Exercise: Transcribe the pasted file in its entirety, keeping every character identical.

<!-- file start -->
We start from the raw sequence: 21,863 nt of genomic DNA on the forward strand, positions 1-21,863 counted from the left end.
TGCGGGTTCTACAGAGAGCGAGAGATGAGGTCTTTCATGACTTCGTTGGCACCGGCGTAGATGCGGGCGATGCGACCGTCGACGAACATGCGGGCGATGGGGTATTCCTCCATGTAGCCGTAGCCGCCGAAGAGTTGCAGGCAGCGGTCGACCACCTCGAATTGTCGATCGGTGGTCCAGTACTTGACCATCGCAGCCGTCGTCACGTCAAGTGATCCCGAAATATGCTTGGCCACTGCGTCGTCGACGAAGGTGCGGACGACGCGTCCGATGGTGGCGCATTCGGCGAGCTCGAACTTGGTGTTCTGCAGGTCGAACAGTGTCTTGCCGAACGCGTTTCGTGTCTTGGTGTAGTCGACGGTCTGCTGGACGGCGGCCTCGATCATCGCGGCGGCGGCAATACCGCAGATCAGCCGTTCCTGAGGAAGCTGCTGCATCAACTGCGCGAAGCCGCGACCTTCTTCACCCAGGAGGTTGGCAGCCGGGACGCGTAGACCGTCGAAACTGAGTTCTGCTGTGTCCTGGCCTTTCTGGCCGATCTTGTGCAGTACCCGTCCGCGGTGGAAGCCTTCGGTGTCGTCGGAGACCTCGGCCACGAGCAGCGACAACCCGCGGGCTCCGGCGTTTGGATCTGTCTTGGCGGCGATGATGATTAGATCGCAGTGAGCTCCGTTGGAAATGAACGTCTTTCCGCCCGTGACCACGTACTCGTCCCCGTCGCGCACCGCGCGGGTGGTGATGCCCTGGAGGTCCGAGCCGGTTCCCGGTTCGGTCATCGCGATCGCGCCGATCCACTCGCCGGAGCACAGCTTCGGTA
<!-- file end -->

We start from the raw sequence: 21,863 nt of genomic DNA on the forward strand, positions 1-21,863 counted from the left end.
TGCGGGTTCTACAGAGAGCGAGAGATGAGGTCTTTCATGACTTCGTTGGCACCGGCGTAGATGCGGGCGATGCGACCGTCGACGAACATGCGGGCGATGGGGTATTCCTCCATGTAGCCGTAGCCGCCGAAGAGTTGCAGGCAGCGGTCGACCACCTCGAATTGTCGATCGGTGGTCCAGTACTTGACCATCGCAGCCGTCGTCACGTCAAGTGATCCCGAAATATGCTTGGCCACTGCGTCGTCGACGAAGGTGCGGACGACGCGTCCGATGGTGGCGCATTCGGCGAGCTCGAACTTGGTGTTCTGCAGGTCGAACAGTGTCTTGCCGAACGCGTTTCGTGTCTTGGTGTAGTCGACGGTCTGCTGGACGGCGGCCTCGATCATCGCGGCGGCGGCAATACCGCAGATCAGCCGTTCCTGAGGAAGCTGCTGCATCAACTGCGCGAAGCCGCGACCTTCTTCACCCAGGAGGTTGGCAGCCGGGACGCGTAGACCGTCGAAACTGAGTTCTGCTGTGTCCTGGCCTTTCTGGCCGATCTTGTGCAGTACCCGTCCGCGGTGGAAGCCTTCGGTGTCGTCGGAGACCTCGGCCACGAGCAGCGACAACCCGCGGGCTCCGGCGTTTGGATCTGTCTTGGCGGCGATGATGATTAGATCGCAGTGAGCTCCGTTGGAAATGAACGTCTTTCCGCCCGTGACCACGTACTCGTCCCCGTCGCGCACCGCGCGGGTGGTGATGCCCTGGAGGTCCGAGCCGGTTCCCGGTTCGGTCATCGCGATCGCGCCGATCCACTCGCCGGAGCACAGCTTCGGTA